Researchers met in San Antonio to jump-start technology that could enable first responders to relay video in moving ambulances, employ virtual reality in emergencies, receive high-definition images from drones in real-time or control robots in restricted indoor environments too dangerous for humans.
Although the technology of ultra-fast 5G wireless communication is nearing its first public deployment, mmWave technology for such public safety communications is less understood and presents unique challenges.
Earlier this week, the U.S. Commerce Department’s National Institute of Standards and Technology (NIST) awarded $2.3 million over three years to the NYU WIRELESS research center at the New York University Tandon School of Engineering, which will work with Italy’s University of Padova (Università degli Studi di Padova, UNIPD), the Austin Fire Department and NYU WIRELESS industrial affiliates to create a research platform for public safety communications using frequencies above 6 GHz in the mmWave spectrum.
The researchers immediately convened in San Antonio to begin executing their plans to greatly reduce the time to bring mmWave technology to public safety communications. Within three years, they aim to develop fundamental research on the behavior of the radio waves, channel measurements and models and public safety–specific findings for technology such as antennas and testing equipment, as well as an end-to-end system simulation of a complex public safety scenario. The researchers plan to develop the first free and open-source channel sounding, emulation and simulation tools for designing and testing public safety communications equipment.
“Our team is grateful for this NIST grant, which will allow us to expand the knowledge we have been building about mmWave technology into a new area that is not just intellectually challenging but one that will ultimately save lives,” said Sundeep Rangan, who leads the project, directs NYU WIRELESS and is an associate professor of electrical and computer engineering at NYU Tandon. Marco Mezzavilla, an NYU WIRELESS research scientist and program director for the NIST project added, “We plan to apply the lessons we learned at NYU WIRELESS in accelerating the pace of 5G cellular technology to this new project and demonstrate novel use cases not possible with earlier 4G systems.”
Not only must emergency communications cover land and air, they must also occasionally build their own networks, for example, when a hurricane takes down cell towers. Another challenge: Communication must be robust and reliable—link failures that mean nothing more than a dropped call for mobile phone users could crash an autonomous vehicle, for example. And emergency vehicles move rapidly—presenting a severe “handoff” challenge for antennae. The researchers plan to address all these mmWave issues, plus provide the vast mmWave bandwidth needed to communicate with many first responders simultaneously.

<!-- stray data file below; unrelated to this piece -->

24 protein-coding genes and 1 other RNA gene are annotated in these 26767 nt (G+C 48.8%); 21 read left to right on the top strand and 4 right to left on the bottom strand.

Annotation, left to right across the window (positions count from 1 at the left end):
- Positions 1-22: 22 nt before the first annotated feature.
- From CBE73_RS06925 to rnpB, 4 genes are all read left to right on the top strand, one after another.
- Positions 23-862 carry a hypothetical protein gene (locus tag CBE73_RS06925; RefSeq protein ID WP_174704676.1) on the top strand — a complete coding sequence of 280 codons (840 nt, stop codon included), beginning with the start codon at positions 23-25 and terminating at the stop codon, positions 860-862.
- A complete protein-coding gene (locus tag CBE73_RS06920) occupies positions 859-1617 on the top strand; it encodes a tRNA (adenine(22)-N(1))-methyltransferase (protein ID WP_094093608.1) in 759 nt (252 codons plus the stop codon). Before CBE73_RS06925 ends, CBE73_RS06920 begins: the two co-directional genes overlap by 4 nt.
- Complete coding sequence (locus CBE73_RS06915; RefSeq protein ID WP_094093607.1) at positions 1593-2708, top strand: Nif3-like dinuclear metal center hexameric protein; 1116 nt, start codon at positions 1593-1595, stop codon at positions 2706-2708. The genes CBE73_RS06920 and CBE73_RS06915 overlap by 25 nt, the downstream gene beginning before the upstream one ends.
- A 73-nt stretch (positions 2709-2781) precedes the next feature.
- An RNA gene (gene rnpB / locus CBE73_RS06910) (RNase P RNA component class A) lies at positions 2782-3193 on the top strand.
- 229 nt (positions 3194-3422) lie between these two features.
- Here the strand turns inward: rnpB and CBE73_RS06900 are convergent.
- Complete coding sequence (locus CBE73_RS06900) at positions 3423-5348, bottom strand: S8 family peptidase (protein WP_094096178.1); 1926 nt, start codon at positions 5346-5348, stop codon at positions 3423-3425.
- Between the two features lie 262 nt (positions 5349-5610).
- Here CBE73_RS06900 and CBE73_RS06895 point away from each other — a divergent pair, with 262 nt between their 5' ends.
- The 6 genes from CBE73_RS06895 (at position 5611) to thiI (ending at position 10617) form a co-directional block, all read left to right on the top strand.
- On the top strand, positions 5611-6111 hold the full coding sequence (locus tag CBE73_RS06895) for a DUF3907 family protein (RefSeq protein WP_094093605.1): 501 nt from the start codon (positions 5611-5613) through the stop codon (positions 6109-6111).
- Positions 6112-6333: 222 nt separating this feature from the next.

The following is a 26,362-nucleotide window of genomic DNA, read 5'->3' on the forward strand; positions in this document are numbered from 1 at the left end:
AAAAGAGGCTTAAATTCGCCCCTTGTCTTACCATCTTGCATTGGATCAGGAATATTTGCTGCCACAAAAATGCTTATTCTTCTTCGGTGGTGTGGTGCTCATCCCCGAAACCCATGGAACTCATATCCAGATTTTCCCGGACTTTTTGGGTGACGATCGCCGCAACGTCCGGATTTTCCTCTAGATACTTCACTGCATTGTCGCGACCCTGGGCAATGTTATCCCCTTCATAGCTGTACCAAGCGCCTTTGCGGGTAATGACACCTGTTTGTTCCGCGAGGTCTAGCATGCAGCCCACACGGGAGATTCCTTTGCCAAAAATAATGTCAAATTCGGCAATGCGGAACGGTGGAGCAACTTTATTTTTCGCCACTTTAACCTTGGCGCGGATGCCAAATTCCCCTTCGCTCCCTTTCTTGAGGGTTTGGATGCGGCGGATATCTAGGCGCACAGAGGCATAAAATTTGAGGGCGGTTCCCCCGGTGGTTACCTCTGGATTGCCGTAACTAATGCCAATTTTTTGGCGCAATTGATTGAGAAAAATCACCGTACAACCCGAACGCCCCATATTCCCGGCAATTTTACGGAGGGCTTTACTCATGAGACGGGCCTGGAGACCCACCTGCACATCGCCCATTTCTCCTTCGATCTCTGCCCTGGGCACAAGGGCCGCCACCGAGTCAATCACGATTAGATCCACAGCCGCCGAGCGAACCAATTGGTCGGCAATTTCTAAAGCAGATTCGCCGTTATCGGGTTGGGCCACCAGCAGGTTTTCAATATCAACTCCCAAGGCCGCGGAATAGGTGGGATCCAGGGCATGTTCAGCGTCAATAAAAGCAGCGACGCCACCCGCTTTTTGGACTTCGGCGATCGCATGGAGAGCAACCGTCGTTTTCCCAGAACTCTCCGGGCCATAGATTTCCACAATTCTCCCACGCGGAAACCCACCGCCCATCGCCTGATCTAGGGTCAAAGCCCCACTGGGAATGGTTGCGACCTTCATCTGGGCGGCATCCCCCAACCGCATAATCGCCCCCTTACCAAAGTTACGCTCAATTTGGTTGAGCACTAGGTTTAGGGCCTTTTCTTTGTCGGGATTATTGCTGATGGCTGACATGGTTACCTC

In the first phase of their work, they will develop special channel soundings for these emergency systems, including peer-to-peer and aerial and vehicular links not required for cellular and Wi-Fi systems, as well as signal blockage and mobility issues that are not yet fully understood.
Other research will develop software-defined radio systems to deliver ultra-reliability. Complex channel emulation will be needed to scale to the bandwidth and for the large number of antennae required for mmWave. Based upon their experience with commercial mmWave modeling, the researchers hope to vastly simplify channel processing.
NYU WIRELESS is home to pioneering mmWave research including the propagation measurements, radio channel modeling, system simulation and antenna technology that are the foundation for 5G. National Instruments, an industrial affiliate of NYU WIRELESS, will provide much of the equipment and software and NYU students have worked extensively at NI to develop key components.
“As 5G gets closer to becoming a commercial reality, there is still a lot of work to be done when it comes to making 5G ready for public safety communications,” said James Kimery, director of RF research and SDR marketing at NI. “We have a long history of collaboration with NYU WIRELESS on pushing the boundaries of mmWave research and as an Austin-based company we’re doubly excited to work with them on research that could ultimately impact our local community in emergency situations.”
Theodore (Ted) S. Rappaport, the founding director of NYU WIRELESS and NYU Tandon’s David Lee/Ernst Weber Professor of Electrical Engineering, is a co-principal investigator, along with the noted wireless researchers Michele Zorzi and Andrea Zanella of the University of Padova. Post-Doctoral Research Fellow Aditya Dnanhanjay will supervise much of the hardware development.
The Austin Fire Department's Robotics Emergency Deployment (RED) Team is at the forefront of the use of robotics in emergency incident management. AFD was the first metropolitan fire department in the country to receive a Certificate of Authorization from the Federal Aviation Administration to use drone technology in real-time, public safety capacities. The team is already testing air, ground and maritime robotic platforms to establish an industry standard for the first rescue-specific robots. For this project, the Austin Fire Department will consult on the design of test scenarios and may even test prototypes. The city’s hilly geography poses a difficult mmWave challenge.
The grant to NYU and its partners was the largest of 33 NIST grants announced this week for research and development projects aimed at advancing broadband communications technologies for first responders. The grants are part of the Public Safety Innovation Accelerator Program funded by NIST’s $300 million allocation from the 2015 auction of advanced wireless service licenses.